by MELISSA ANDREYCHEK
If you ask a conservationist, tigers are dangerously close to joining a disadvantageous list that includes the moa, dodo, blue antelope, and Atlas bear.
Tigers are at risk of extinction. In the past century, their populations have dwindled from approximately 100,000 to as low as 3,200 due to human pressures that include poaching and loss of habitat and prey from Asia’s massive urban and agricultural growth. In response, countries within tiger range and other partners have committed to working toward the goal of doubling tiger numbers by 2022.
Increased tiger numbers would safeguard a wealth of important ecological, economic, and cultural benefits. But, says SESYNC Postdoctoral Fellow Neil Carter, communities and governments will also need to be prepared for the escalated likelihood of human–tiger conflicts that could include tiger attacks on both people and livestock, as well as retaliatory killings of tigers.
Dr. Carter recently traveled to Nepal to participate in a meeting hosted by WWF’s Tigers Alive Initiative focused on understanding and tackling human–tiger conflicts. He presented his research on attitudes towards tigers in Nepal’s Chitwan National Park—including the role of demographic and socioeconomic factors in influencing attitude—and his work modeling and mapping those attitudes.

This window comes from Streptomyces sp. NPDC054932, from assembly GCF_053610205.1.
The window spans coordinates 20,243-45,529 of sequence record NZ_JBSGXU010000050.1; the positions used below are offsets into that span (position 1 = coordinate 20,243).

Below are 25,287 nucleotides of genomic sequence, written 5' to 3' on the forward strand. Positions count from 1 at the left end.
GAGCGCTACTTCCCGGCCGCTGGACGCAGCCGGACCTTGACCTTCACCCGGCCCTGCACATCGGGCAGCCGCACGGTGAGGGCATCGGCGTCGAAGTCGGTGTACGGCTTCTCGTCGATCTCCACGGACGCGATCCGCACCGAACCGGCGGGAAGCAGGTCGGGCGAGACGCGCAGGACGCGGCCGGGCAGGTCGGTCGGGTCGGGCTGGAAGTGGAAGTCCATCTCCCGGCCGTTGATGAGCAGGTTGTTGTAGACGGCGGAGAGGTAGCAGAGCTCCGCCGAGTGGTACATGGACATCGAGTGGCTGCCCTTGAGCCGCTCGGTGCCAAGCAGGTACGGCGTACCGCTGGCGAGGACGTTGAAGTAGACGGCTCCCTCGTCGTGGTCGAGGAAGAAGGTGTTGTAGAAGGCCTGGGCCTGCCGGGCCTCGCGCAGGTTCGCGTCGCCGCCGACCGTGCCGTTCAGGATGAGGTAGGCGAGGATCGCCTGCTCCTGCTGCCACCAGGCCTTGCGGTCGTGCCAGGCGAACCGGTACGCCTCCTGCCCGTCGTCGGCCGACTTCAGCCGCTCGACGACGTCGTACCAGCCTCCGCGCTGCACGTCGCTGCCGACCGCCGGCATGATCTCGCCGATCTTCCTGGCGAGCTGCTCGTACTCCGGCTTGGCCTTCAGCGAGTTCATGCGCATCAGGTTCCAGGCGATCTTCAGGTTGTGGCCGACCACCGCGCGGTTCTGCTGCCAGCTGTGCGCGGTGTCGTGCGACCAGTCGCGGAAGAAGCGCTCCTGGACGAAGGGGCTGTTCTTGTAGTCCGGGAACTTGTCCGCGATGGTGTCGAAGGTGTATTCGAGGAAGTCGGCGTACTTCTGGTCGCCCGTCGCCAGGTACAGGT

“WWF and other conservation organizations want to figure out where to target their education programs or interventions to the highest benefit,” Dr. Carter said. “So they probably want to target areas of greatest need—those with very negative attitudes towards tigers. Simple but effective spatial statistics can be a helpful tool for showing locations of significant clusters of negative attitudes versus positive attitudes, thereby providing a roadmap for focusing efforts.”
Each of WWF’s offices in countries within tiger range runs tiger-specific programs, but the organization is working towards developing range-wide strategies for tiger conservation and conflict mitigation. It’s an obvious challenge when dealing with locations as geographically, economically, and culturally diverse as Bhutan, China, Cambodia, India, Indonesia, Laos, Malaysia, Nepal, Russia, Thailand, and Vietnam.
There is no one-size-fits-all solution to predict, mitigate, and prevent human–tiger conflicts. However, the common thread amongst these countries is a growing emphasis on involving local communities.
“Understanding human–tiger conflict is about much more than just the numbers of tigers and prey in an area,” said Dr. Carter. “The social perceptions, attitudes, and tolerances of community members are a key driver of whether they will retaliate against tigers or how well they will work with conservation agencies and support conservation policies, for example.”
The meeting resulted in the creation of a WWF working group that will develop a human–tiger conflict pilot program and strategy, as well as raise the necessary funds to implement it on the ground over the next 18 months.
To learn more about Dr. Carter and his research, click here.
The National Socio-Environmental Synthesis Center, funded through an award to the University of Maryland from the National Science Foundation, is a research center dedicated to solving complex problems at the intersection of human and ecological systems.
Top photo: Camera trap image of a tiger in Chitwan National Park courtesy of Neil Carter.